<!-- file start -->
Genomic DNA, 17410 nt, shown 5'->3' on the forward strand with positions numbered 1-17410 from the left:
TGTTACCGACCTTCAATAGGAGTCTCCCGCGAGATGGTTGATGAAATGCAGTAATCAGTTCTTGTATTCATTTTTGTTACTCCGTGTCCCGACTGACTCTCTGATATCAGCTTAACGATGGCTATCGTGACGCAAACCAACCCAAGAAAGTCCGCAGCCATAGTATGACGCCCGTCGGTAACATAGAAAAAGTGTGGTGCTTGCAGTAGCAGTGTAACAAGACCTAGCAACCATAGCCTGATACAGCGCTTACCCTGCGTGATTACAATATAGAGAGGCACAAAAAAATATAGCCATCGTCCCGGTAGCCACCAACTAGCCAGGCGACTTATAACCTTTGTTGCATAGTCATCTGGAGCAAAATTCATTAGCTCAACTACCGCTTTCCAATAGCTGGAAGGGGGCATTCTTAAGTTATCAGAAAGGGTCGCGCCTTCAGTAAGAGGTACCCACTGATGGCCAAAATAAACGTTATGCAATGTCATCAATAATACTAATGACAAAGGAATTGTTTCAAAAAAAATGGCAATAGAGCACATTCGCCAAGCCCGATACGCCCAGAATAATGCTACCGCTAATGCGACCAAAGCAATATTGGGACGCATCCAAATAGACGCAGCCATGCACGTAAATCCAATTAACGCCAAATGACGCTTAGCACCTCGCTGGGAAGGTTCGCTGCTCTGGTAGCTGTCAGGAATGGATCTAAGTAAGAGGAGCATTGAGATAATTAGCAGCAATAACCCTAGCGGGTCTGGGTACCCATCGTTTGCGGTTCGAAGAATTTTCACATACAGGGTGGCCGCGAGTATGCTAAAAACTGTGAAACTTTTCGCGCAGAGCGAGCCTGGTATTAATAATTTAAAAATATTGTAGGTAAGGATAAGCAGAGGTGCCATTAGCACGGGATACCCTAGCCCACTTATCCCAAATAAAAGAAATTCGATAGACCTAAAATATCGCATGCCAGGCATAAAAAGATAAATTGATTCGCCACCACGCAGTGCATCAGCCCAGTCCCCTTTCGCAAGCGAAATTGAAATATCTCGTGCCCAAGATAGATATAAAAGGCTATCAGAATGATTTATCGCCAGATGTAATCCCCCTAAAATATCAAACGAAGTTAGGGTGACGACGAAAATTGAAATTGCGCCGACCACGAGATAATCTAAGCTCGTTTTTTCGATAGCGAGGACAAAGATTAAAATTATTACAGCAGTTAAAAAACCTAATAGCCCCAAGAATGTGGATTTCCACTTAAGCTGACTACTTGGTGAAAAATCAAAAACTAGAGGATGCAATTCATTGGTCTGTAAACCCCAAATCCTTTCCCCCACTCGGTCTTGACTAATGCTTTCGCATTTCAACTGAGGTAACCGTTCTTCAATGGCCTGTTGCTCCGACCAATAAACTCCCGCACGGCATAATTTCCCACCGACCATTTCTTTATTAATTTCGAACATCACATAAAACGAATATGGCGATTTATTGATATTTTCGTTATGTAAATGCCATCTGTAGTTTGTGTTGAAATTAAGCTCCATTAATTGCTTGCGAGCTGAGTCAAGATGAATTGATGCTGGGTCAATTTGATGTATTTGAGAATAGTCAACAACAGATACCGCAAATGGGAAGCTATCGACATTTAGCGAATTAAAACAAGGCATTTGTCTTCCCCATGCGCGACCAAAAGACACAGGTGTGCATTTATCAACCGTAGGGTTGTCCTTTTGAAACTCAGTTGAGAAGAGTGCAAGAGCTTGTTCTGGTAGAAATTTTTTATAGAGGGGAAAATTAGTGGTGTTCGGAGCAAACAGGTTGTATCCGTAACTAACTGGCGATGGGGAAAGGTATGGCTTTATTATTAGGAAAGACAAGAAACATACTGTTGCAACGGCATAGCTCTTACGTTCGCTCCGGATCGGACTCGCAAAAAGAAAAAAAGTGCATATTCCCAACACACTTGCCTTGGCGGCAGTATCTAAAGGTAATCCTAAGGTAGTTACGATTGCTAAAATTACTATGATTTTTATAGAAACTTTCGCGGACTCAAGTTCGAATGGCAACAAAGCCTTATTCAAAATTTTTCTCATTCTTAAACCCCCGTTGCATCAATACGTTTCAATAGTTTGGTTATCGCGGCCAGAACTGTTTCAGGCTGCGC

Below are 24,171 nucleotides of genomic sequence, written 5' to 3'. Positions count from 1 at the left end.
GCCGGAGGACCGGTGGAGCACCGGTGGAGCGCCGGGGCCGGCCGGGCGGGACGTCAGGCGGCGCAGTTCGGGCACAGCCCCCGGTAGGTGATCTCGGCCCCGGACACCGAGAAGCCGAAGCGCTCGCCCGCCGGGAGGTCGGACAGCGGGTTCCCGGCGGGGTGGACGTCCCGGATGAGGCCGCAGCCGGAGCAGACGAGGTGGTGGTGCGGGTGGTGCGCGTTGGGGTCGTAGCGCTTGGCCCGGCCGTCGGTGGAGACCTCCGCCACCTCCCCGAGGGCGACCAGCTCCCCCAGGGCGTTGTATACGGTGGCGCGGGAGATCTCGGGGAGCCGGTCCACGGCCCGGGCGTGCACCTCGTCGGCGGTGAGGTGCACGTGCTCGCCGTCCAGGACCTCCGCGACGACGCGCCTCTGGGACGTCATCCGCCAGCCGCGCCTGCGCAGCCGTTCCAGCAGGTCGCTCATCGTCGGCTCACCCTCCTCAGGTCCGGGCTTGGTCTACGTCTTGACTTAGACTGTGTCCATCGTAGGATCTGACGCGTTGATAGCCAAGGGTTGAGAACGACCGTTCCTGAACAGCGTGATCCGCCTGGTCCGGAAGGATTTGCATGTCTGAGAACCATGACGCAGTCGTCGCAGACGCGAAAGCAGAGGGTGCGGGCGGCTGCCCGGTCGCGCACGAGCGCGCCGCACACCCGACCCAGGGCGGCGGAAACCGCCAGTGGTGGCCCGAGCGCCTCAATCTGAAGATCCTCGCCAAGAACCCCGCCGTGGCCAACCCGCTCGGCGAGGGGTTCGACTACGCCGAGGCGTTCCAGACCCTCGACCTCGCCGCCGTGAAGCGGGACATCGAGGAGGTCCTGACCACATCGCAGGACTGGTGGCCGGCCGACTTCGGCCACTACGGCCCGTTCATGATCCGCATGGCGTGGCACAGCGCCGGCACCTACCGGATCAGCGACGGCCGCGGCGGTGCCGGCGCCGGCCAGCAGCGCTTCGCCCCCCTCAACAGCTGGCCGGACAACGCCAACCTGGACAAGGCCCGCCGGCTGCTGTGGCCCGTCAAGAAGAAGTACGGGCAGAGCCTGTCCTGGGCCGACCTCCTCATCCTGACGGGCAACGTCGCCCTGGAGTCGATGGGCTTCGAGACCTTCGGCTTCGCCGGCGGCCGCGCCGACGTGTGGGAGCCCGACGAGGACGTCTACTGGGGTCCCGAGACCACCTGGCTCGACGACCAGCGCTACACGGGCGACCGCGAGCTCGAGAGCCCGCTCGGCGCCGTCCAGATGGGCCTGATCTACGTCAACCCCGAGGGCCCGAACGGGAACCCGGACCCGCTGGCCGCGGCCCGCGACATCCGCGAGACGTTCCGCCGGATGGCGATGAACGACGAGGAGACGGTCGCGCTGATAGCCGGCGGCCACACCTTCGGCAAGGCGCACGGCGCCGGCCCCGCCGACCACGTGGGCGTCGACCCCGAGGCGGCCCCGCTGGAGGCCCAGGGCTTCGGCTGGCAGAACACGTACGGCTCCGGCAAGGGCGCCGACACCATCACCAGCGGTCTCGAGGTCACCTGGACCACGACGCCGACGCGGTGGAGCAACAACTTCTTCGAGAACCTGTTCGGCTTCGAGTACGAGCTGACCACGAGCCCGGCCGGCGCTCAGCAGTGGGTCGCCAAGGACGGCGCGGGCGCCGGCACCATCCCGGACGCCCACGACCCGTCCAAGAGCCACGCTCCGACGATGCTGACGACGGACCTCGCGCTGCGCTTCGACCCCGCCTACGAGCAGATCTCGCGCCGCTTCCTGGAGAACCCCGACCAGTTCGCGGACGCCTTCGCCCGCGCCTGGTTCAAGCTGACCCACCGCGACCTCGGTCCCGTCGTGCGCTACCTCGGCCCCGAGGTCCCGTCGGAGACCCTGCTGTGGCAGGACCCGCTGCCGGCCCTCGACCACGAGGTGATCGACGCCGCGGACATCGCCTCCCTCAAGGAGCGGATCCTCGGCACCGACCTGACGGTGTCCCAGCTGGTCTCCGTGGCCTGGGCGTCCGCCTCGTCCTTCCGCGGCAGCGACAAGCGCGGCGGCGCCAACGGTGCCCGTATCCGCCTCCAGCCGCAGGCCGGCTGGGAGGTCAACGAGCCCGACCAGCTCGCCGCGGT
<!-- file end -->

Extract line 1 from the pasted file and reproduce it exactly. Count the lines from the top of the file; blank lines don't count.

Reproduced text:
Genomic DNA, 17410 nt, shown 5'->3' on the forward strand with positions numbered 1-17410 from the left: